So how can we reverse those statistics, and help our kids embrace truth over the lies?

Monitor the Media

Due to its anonymity and ease, the Internet is often a place where dishonesty abounds.  Within the safety of the web, teens can speak or act out anything they desire, regardless if it’s the truth.  Parents should be realize that such web-based deception can spill over and fuel an attitude of dishonesty in other areas of a teen’s life, as well.

When it comes to the Internet, or other forms of media, I tell parents to follow their instincts. Even if there is no obvious cause for concern, they should keep a wary eye on their child’s online surfing and make it a policy to know all of their teenager’s web passwords.  In fact, I recommend parents install good monitoring software to track all of their teen’s Internet activity.  Knowing that mom and dad are monitoring will go a long way toward keeping the teen honest in what they see, do and say on the Internet.

Make it a point to discuss with your teen the values they see in movies, television, or music.  Though we cannot control all the input that our kids receive on a daily basis, we can use media opportunities to have discussions about life, morality and values.  After a watching a television program or movie, ask your child afterward, Why did that character act that way?  What do you think they were trying to gain?  Do you think they will ultimately achieve something by acting dishonestly?  What would you do differently? These types of questions can steer your child into interpreting what they see and hear in more honest ways.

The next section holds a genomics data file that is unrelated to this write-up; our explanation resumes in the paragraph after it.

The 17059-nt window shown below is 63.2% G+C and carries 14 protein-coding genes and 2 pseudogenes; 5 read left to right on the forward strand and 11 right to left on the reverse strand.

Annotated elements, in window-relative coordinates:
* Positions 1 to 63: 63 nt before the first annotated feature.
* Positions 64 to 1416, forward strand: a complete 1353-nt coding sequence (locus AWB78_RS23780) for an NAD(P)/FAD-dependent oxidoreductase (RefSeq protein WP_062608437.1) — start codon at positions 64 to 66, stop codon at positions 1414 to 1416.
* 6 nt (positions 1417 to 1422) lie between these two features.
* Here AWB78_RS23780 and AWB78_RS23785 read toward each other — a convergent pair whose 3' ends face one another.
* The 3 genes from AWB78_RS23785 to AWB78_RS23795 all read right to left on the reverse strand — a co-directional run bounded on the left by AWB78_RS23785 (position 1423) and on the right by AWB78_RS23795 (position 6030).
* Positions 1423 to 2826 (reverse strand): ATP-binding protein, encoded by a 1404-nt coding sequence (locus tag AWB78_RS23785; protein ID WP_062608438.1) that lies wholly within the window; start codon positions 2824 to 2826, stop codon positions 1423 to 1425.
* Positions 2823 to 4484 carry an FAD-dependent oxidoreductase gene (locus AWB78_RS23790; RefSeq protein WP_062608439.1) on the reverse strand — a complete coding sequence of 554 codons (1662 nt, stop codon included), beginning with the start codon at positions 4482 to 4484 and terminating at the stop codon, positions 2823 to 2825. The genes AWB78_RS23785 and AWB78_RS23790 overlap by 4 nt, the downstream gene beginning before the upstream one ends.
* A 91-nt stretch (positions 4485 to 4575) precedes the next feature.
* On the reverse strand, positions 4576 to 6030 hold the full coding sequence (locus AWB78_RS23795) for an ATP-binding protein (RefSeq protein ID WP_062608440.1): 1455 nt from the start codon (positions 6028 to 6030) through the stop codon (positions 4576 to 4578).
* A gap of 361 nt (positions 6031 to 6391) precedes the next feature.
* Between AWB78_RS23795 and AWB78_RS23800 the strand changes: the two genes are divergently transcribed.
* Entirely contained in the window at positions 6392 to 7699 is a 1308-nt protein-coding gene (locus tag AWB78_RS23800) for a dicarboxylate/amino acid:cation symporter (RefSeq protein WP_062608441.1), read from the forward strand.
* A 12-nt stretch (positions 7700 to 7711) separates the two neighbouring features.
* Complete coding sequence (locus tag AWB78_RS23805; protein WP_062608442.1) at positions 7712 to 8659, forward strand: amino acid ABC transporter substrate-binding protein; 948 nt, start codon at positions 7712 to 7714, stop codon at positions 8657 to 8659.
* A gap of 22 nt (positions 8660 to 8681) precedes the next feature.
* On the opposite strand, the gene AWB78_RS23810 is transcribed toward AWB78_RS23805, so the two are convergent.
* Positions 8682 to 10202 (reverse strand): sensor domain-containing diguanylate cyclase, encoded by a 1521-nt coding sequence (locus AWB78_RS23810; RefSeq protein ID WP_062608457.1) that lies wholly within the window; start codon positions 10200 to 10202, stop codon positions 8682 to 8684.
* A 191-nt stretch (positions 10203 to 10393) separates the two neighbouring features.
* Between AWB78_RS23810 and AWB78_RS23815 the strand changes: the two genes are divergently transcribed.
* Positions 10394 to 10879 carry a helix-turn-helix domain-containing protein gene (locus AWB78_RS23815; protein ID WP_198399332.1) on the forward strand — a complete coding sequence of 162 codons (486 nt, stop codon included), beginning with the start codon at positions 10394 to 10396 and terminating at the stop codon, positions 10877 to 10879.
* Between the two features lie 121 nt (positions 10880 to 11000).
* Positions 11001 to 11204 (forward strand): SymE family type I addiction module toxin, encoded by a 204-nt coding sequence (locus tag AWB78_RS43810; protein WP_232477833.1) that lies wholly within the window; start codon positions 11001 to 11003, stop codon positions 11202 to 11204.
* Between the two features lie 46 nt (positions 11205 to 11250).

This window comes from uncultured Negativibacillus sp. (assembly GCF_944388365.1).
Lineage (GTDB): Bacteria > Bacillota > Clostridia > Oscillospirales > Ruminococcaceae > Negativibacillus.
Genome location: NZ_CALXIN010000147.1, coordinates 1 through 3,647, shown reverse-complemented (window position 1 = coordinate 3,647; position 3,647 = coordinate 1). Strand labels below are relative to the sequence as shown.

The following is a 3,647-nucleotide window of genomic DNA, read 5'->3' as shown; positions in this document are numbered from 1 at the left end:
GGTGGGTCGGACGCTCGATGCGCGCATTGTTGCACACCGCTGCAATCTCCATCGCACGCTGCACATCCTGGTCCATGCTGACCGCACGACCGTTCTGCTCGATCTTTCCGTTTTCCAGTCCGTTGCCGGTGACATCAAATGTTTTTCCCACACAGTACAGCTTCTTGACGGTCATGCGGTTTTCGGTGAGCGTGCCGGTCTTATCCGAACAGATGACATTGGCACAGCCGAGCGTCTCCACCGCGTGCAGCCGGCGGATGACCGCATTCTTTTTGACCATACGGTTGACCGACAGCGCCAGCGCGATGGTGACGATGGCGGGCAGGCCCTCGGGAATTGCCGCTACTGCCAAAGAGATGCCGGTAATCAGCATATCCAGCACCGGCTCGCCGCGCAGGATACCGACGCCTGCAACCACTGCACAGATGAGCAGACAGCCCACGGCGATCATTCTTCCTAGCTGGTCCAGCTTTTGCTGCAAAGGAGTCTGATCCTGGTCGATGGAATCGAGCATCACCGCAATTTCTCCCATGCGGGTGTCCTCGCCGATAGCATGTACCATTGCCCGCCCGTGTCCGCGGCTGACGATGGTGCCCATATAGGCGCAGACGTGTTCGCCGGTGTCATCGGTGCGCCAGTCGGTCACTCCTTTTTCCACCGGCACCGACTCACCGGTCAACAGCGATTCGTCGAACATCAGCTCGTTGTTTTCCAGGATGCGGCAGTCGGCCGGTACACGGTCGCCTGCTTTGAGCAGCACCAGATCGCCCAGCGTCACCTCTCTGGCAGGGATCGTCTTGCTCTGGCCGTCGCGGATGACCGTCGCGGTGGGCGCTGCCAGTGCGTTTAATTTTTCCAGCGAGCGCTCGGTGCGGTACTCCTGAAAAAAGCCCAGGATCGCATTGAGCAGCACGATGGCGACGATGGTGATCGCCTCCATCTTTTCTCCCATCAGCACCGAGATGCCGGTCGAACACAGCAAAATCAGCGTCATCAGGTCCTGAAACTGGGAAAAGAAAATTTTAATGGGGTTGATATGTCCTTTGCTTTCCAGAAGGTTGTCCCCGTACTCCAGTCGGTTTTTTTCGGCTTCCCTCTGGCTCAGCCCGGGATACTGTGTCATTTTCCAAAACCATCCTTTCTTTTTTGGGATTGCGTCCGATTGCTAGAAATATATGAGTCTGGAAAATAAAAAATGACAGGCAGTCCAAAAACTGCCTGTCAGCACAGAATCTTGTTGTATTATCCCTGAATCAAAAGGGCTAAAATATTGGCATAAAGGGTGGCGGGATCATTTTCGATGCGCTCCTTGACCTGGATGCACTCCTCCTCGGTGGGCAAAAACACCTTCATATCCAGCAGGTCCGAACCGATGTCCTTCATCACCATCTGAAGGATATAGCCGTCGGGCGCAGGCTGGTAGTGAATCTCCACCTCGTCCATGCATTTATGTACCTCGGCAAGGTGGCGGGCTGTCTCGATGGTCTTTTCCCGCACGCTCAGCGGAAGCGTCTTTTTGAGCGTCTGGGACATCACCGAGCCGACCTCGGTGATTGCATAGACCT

Reduce the Pressure to Perform

Lofty academic expectations can put a lot of pressure on a teen to cheat. Holding kids to unnecessarily high achievement standards can often spur kids to achieve good grades at any cost. These looming stresses at school are more troubling for kids than many parents realize.  In fact, the Journal of Adolescent Health found that the stress to perform well in school keeps 68% of students awake at night.  With a lack of sleep, students have a reduced ability to think clearly and handle stress, so it becomes a vicious cycle.  As they fall farther behind, overwhelmed students may be tempted to cheat and lie their way to academic success.

If your child has been caught cheating at school, perhaps it’s time to bring the expectations down to a serviceable level for your teen.  Of course, we want our kids to do well in school, but we’d all agree that we want them to do so honestly.  It’s far better to have “C” student who came by their grades fairly, than an “A” student who was compelled to cheat because of unrealistic pressure at home.  By your words and actions, tell your children that grades and academic achievement don’t matter as much as honesty.

Don’t Avoid or Ignore the Problem